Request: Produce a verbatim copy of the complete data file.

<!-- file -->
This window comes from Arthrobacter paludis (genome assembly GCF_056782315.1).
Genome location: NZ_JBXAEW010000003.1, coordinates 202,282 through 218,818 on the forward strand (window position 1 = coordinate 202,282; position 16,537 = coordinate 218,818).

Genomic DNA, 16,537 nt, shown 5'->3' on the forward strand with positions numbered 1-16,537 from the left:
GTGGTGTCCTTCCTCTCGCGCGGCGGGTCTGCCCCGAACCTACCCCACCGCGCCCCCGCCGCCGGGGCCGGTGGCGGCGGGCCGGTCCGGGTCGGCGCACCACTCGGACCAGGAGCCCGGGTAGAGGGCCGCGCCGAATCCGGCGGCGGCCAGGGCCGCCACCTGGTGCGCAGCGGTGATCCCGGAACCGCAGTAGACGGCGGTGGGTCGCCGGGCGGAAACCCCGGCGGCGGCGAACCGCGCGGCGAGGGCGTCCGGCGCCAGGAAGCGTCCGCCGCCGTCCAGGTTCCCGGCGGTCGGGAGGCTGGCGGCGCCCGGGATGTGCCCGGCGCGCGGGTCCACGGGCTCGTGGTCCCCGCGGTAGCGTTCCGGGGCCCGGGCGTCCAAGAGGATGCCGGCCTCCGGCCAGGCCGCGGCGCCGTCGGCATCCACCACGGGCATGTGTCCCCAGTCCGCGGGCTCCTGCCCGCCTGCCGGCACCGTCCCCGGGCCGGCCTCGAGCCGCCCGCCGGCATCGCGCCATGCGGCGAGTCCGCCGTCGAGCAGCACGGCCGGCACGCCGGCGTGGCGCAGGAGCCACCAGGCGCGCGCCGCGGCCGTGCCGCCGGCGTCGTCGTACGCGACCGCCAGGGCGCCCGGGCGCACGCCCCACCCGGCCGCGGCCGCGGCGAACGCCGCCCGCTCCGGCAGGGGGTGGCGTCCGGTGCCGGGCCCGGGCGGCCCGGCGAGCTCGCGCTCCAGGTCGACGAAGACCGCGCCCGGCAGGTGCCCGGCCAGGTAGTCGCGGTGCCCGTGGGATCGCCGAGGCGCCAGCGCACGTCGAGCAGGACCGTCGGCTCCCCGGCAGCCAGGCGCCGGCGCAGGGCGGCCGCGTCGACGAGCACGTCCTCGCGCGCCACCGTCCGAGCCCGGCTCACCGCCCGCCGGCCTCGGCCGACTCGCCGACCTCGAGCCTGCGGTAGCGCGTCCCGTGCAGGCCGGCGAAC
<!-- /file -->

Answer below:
This window comes from Arthrobacter paludis (genome assembly GCF_056782315.1).
Genome location: NZ_JBXAEW010000003.1, coordinates 202,282 through 218,818 on the forward strand (window position 1 = coordinate 202,282; position 16,537 = coordinate 218,818).

Genomic DNA, 16,537 nt, shown 5'->3' on the forward strand with positions numbered 1-16,537 from the left:
GTGGTGTCCTTCCTCTCGCGCGGCGGGTCTGCCCCGAACCTACCCCACCGCGCCCCCGCCGCCGGGGCCGGTGGCGGCGGGCCGGTCCGGGTCGGCGCACCACTCGGACCAGGAGCCCGGGTAGAGGGCCGCGCCGAATCCGGCGGCGGCCAGGGCCGCCACCTGGTGCGCAGCGGTGATCCCGGAACCGCAGTAGACGGCGGTGGGTCGCCGGGCGGAAACCCCGGCGGCGGCGAACCGCGCGGCGAGGGCGTCCGGCGCCAGGAAGCGTCCGCCGCCGTCCAGGTTCCCGGCGGTCGGGAGGCTGGCGGCGCCCGGGATGTGCCCGGCGCGCGGGTCCACGGGCTCGTGGTCCCCGCGGTAGCGTTCCGGGGCCCGGGCGTCCAAGAGGATGCCGGCCTCCGGCCAGGCCGCGGCGCCGTCGGCATCCACCACGGGCATGTGTCCCCAGTCCGCGGGCTCCTGCCCGCCTGCCGGCACCGTCCCCGGGCCGGCCTCGAGCCGCCCGCCGGCATCGCGCCATGCGGCGAGTCCGCCGTCGAGCAGCACGGCCGGCACGCCGGCGTGGCGCAGGAGCCACCAGGCGCGCGCCGCGGCCGTGCCGCCGGCGTCGTCGTACGCGACCGCCAGGGCGCCCGGGCGCACGCCCCACCCGGCCGCGGCCGCGGCGAACGCCGCCCGCTCCGGCAGGGGGTGGCGTCCGGTGCCGGGCCCGGGCGGCCCGGCGAGCTCGCGCTCCAGGTCGACGAAGACCGCGCCCGGCAGGTGCCCGGCCAGGTAGTCGCGGTGCCCGTGGGATCGCCGAGGCGCCAGCGCACGTCGAGCAGGACCGTCGGCTCCCCGGCAGCCAGGCGCCGGCGCAGGGCGGCCGCGTCGACGAGCACGTCCTCGCGCGCCACCGTCCGAGCCCGGCTCACCGCCCGCCGGCCTCGGCCGACTCGCCGACCTCGAGCCTGCGGTAGCGCGTCCCGTGCAGGCCGGCGAAC